“Our Hope is that as your faith continues to grow, our sphere of activity among you will greatly expand so that we can preach the gospel in the region beyond you” 2 Corinthians 10:15
I once told my Seventh grade teacher that I was going to live in Africa. His response, though he tried to hide it, was one of quiet distain. Like I was too quite and naive to explore beyond the boundaries of my own state never mind that of another country and continent. Dont get me wrong, he was one of my favorite teachers but in that moment I felt as though my hope and direction of where I felt the Lord calling me was too great. Africa was far too different a place for me to step foot in. My love for the culture and my lifelong fascination with missionary work was temporarily hindered. He wasnt the first to question my adamant perusal of a world only understood through pictures and books.
Up until now, I have lived in Africa but I haven’t really lived in Africa. I have lived under the umbrella of organizations and lived on the outskirts of the real Africa. I have been reminded of the four lepers that are mentioned in 2 Kings 7. They lived on the outskirts of the city and were constantly on a two way street of fear and rejection by the people beyond the gates. They had a skin disease that separated them and in reality i think i have developed my own “skin disease”; a yovo complex of sorts. Everywhere I go the color of my skin is pointed out, sometimes in the singsong way taught to young students in the schools and other times its said on a dare or with such malice that I want to respond with the same hint of contempt. I have heard many stories about Africa and many involve the local name for a white person. In Uganda it was Muzungu but here it is Yovo or Oyibo I once thought i would never tire of hearing it but in all honesty lately it is one of the struggles of my day to day. Whats in a name? Apparently more than we know.Just in that name alone, there is a separation between me and the people. The walls are immediately built and fear or past rememberance is quickly established. So many times, especially in our shop I see how people change at the first sight of me. Some immediately become shy and intimated others start demanding things and acting like they have something to prove to me. Its taxing but i realize that its also me that has the built in “yovo complex” because even the Yovo complex has two sides of the coin.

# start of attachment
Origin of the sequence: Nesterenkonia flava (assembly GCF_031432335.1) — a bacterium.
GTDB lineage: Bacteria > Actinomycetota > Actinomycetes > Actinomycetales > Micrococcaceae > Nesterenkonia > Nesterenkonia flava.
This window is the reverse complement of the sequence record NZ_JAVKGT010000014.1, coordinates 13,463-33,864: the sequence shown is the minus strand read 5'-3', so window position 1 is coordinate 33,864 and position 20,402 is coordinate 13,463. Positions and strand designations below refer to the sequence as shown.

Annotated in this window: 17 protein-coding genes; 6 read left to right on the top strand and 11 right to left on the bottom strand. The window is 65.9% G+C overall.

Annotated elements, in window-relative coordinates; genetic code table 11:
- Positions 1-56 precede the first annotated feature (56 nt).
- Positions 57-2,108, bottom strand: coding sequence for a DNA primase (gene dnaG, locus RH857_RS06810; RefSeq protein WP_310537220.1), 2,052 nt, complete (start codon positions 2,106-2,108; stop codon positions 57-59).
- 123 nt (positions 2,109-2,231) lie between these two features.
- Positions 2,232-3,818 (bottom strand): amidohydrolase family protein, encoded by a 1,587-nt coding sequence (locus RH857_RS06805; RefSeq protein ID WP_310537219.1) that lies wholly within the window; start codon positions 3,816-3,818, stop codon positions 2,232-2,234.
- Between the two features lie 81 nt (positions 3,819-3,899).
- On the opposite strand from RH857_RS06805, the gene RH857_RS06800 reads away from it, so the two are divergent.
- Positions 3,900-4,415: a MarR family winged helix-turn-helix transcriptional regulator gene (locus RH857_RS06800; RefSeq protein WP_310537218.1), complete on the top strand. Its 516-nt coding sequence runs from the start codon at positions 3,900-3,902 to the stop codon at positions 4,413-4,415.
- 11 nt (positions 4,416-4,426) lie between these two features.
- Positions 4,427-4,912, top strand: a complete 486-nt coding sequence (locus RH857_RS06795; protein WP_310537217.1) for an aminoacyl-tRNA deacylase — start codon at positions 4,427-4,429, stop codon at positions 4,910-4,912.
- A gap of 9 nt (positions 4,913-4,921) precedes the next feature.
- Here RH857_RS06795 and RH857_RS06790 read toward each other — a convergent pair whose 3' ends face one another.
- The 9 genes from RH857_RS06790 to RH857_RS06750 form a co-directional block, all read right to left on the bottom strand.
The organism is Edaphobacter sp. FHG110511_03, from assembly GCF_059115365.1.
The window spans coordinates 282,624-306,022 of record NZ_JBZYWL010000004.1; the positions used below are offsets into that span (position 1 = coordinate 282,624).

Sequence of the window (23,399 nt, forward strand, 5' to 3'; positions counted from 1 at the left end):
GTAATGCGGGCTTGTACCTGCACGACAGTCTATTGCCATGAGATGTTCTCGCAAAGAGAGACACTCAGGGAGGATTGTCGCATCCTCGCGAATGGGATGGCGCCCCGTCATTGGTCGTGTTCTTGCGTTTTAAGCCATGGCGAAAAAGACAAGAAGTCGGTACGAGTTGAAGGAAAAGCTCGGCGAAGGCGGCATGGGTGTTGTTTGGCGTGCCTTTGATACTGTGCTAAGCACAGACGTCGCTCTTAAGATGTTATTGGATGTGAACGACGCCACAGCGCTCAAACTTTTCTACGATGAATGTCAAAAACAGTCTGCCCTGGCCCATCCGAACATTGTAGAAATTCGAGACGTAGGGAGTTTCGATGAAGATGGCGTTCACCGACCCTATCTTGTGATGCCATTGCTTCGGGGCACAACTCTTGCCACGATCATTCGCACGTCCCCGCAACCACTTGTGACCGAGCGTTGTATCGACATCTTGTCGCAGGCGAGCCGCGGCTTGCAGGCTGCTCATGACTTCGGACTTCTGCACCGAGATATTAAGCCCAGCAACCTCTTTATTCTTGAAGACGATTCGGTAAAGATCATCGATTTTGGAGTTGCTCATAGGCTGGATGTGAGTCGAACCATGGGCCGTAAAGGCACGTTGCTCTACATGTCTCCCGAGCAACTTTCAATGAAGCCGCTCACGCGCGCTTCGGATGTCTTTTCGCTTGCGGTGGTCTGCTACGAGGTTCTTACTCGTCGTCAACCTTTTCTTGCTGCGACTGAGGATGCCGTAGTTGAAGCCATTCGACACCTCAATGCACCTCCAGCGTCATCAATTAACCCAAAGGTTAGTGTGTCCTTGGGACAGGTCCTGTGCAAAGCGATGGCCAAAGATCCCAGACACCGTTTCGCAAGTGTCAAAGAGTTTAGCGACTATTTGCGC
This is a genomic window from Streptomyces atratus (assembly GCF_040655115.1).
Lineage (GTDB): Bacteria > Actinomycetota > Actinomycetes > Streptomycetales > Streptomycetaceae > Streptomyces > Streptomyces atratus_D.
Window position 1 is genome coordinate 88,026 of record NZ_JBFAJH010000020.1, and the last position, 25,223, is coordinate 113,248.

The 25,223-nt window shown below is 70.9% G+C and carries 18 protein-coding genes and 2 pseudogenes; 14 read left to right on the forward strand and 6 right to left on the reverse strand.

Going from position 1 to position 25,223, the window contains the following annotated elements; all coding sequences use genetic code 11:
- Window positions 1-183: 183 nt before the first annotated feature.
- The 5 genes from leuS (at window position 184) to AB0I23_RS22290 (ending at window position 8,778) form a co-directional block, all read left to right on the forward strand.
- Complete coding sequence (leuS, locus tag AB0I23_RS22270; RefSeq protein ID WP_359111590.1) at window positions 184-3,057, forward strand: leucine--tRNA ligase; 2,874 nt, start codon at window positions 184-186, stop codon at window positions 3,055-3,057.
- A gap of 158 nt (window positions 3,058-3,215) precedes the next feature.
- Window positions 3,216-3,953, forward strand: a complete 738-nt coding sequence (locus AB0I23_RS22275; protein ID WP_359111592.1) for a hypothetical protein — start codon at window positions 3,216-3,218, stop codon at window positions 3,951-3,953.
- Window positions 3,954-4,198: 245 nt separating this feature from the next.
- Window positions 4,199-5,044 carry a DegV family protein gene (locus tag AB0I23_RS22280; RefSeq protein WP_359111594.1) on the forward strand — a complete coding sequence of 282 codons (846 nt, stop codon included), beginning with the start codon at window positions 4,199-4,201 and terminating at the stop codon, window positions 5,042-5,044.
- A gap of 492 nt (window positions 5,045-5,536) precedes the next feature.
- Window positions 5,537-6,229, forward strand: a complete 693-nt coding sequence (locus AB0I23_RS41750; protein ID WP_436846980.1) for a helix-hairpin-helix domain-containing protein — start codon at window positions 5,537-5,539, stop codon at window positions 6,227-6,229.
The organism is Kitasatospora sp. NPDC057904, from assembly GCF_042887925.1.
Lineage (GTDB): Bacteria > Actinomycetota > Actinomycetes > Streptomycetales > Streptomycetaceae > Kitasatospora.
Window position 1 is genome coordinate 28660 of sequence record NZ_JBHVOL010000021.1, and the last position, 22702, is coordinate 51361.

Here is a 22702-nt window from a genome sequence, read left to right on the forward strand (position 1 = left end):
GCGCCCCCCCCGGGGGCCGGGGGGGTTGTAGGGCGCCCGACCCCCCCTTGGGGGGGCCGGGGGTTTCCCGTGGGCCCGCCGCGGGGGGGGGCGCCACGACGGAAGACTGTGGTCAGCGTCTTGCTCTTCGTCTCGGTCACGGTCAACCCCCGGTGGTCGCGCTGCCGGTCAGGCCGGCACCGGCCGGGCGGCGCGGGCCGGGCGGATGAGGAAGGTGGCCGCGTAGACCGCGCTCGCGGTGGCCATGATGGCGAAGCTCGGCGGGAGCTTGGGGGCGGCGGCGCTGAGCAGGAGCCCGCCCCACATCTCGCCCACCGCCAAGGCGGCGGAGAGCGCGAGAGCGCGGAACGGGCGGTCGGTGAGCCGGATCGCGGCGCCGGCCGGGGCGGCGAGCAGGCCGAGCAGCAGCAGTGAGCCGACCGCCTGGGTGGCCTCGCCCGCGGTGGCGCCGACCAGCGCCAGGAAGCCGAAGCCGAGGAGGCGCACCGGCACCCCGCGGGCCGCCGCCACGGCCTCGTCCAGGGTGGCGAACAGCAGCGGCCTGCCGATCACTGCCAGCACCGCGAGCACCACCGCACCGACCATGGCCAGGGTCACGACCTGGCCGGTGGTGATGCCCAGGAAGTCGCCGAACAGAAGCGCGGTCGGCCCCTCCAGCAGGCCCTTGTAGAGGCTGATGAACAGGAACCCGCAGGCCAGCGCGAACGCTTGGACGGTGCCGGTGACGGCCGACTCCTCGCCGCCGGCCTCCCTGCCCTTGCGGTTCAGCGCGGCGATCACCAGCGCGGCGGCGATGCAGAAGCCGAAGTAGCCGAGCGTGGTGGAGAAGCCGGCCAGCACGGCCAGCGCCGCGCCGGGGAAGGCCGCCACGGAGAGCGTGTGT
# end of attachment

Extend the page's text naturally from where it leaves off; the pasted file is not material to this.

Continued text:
Aside from grocery markets, which I rarely step foot into, everything I buy everywhere i go and everything I do I have to barter for. The problem with that is my french is limited and my knowledge of actual prices is even more dismal. Of course the color of my skin raises the prices to almost double or triple what the locals normally pay. I once had a friend offer to call me a motorcycle taxi to a place i traveled to often. Thanks to my husband i know the acceptable price to travel to this place, but this friend wanted to negotiate almost double the usual price just to make the Kekano (motobike men) happy. Say what? Even our local friends who know that we are missionaries in this country just starting to establish ourselves want me to pay more than I should just to make the people happy. Needless to say I was not happy, I think I actually gave hime a snarky remark just because he became one more person to take advantage of my skin color. I am living here and I don’t want to start off paying through the roof for everything because that will set the tone for the rest of my time here; however long that might be.
Even when I am ministering i find myself relying on my husband to explain things further through